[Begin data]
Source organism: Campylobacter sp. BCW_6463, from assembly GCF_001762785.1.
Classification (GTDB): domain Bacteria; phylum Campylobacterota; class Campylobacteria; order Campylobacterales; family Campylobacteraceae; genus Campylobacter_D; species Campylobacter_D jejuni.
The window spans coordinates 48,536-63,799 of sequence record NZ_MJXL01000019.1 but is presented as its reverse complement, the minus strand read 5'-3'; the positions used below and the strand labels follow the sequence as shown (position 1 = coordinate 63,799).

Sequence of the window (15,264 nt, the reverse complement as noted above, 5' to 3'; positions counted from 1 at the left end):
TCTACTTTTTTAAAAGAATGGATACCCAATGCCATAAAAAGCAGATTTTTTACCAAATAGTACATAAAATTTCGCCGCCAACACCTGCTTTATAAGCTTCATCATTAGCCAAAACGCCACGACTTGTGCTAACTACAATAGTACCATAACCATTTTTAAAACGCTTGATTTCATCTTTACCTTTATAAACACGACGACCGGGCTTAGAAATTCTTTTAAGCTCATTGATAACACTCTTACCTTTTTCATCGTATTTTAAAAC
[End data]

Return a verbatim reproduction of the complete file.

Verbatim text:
Source organism: Campylobacter sp. BCW_6463, from assembly GCF_001762785.1.
Classification (GTDB): domain Bacteria; phylum Campylobacterota; class Campylobacteria; order Campylobacterales; family Campylobacteraceae; genus Campylobacter_D; species Campylobacter_D jejuni.
The window spans coordinates 48,536-63,799 of sequence record NZ_MJXL01000019.1 but is presented as its reverse complement, the minus strand read 5'-3'; the positions used below and the strand labels follow the sequence as shown (position 1 = coordinate 63,799).

Sequence of the window (15,264 nt, the reverse complement as noted above, 5' to 3'; positions counted from 1 at the left end):
TCTACTTTTTTAAAAGAATGGATACCCAATGCCATAAAAAGCAGATTTTTTACCAAATAGTACATAAAATTTCGCCGCCAACACCTGCTTTATAAGCTTCATCATTAGCCAAAACGCCACGACTTGTGCTAACTACAATAGTACCATAACCATTTTTAAAACGCTTGATTTCATCTTTACCTTTATAAACACGACGACCGGGCTTAGAAATTCTTTTAAGCTCATTGATAACACTCTTACCTTTTTCATCGTATTTTAAAAC